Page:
“Ashes to Ashes”
It is often thought that the phrase “ashes to ashes, dust to dust” came directly from the Bible. However, this saying points back to the Anglican Book of Common Prayer, which was first printed in the year 1662:
“Forasmuch as it hath pleased Almighty God of his great mercy to take unto himself the soul of our dear brother here departed, we, therefore, commit his body to the ground; earth to earth, ashes to ashes, dust to dust; in sure and certain hope of the resurrection to eternal life, through our Lord Jesus Christ; who shall change our vile body, that it may be like unto his glorious body, according to the mighty working, whereby he is able to subdue all things to himself.”
“She’s in the Sun, the Wind, the Rain”
This poem was composed by Christy Ann Martine. It brings about a sense of comfort that although you will have released your loved one, their presence will still be felt. The last line of the poem is: “You’ll see her in the clouds above, hear her whispered words of love. You’ll be together before long. Until then, listen for her song.”
“A Psalm of Life”
A Psalm of Life was composed by an American poet, Henry Wadsworth Longfellow. The following stanza depicts how although your departed one may have walked with you through life for a while, they will have left a lasting impact in your life:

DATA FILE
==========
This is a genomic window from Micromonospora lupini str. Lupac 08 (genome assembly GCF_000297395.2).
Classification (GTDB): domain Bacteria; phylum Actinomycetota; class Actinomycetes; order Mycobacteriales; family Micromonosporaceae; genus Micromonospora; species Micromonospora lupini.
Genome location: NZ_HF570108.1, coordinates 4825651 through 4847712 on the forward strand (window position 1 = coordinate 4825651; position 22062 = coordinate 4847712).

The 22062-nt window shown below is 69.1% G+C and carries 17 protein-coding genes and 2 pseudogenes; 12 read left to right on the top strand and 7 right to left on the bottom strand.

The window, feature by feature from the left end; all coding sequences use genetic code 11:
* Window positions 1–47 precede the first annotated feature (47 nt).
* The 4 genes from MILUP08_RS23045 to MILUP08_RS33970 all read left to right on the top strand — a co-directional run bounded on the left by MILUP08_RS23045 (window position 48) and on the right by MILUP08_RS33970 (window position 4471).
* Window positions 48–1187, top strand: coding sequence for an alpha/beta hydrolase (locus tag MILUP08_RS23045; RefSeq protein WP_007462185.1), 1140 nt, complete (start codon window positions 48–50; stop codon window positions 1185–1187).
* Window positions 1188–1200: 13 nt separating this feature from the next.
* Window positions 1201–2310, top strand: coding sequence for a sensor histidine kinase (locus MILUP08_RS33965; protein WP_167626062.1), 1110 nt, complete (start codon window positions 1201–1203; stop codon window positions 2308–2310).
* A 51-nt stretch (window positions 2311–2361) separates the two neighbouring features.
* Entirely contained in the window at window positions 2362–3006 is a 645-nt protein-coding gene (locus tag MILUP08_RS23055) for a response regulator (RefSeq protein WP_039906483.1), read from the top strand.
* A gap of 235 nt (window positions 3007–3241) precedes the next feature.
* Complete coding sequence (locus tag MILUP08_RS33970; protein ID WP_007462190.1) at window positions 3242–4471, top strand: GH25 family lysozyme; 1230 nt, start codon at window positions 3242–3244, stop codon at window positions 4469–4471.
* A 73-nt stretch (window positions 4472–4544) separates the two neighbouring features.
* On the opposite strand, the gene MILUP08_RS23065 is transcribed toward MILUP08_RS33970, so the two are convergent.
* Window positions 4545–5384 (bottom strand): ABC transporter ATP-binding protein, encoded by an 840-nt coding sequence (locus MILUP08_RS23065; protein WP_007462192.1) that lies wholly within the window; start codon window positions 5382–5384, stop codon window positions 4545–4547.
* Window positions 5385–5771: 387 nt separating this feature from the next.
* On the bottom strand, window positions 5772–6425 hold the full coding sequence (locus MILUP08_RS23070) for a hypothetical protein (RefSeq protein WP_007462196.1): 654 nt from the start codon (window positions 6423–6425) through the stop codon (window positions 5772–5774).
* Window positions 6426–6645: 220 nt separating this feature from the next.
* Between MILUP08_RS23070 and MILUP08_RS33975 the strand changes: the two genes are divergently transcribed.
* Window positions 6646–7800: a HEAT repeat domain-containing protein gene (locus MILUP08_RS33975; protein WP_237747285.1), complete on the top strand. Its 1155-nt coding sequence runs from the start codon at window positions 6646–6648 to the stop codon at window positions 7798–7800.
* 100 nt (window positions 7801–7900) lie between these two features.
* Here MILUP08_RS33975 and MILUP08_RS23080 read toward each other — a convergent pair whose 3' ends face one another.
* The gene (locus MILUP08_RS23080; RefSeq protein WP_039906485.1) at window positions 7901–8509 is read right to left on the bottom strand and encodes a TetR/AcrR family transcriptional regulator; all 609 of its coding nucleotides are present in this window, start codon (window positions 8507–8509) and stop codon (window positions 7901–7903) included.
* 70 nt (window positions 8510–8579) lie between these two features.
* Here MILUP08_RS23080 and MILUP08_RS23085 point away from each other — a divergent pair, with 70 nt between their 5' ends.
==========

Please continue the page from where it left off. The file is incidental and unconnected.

“Lives of great men all remind us we can make our lives sublime, and, departing, leave behind us, Footprints on the sands of time.”Henry Wadsworth
You Will See Them Someday
This poem by Stephan Banks is suitable for every family member. It is a poem for a grieving dad, mum, daughter, or son and it gives a sense of hope that one fine day, you will see your loved one again.
Poems for Scattering Ashes at Sea
Your loved one may have been a sailor or a sea lover. Therefore, scattering their ashes at sea would be a befitting send-off. Also, water is considered to be infinite since it goes through a whole cycle. From the rain falling on the earth, making its way to rivers and into the sea, evaporating into the clouds and starting the cycle again as raindrops. By scattering the remains of your loved one at sea, you will be symbolizing the cycle of life and releasing them into the horizon and eternity. The following are some of the poems of scattering ashes at sea:
Crossing the Bar
Crossing the Bar by Alfred Lord Tennyson is a classic poem that suits such an occasion. In it, he talks about how going out to sea helps him to return home:
“When I put out to sea, But such a tide as moving seems asleep, Too full for sound and foam, When that which drew from out the boundless deep, Turns again home.”
Burial at Sea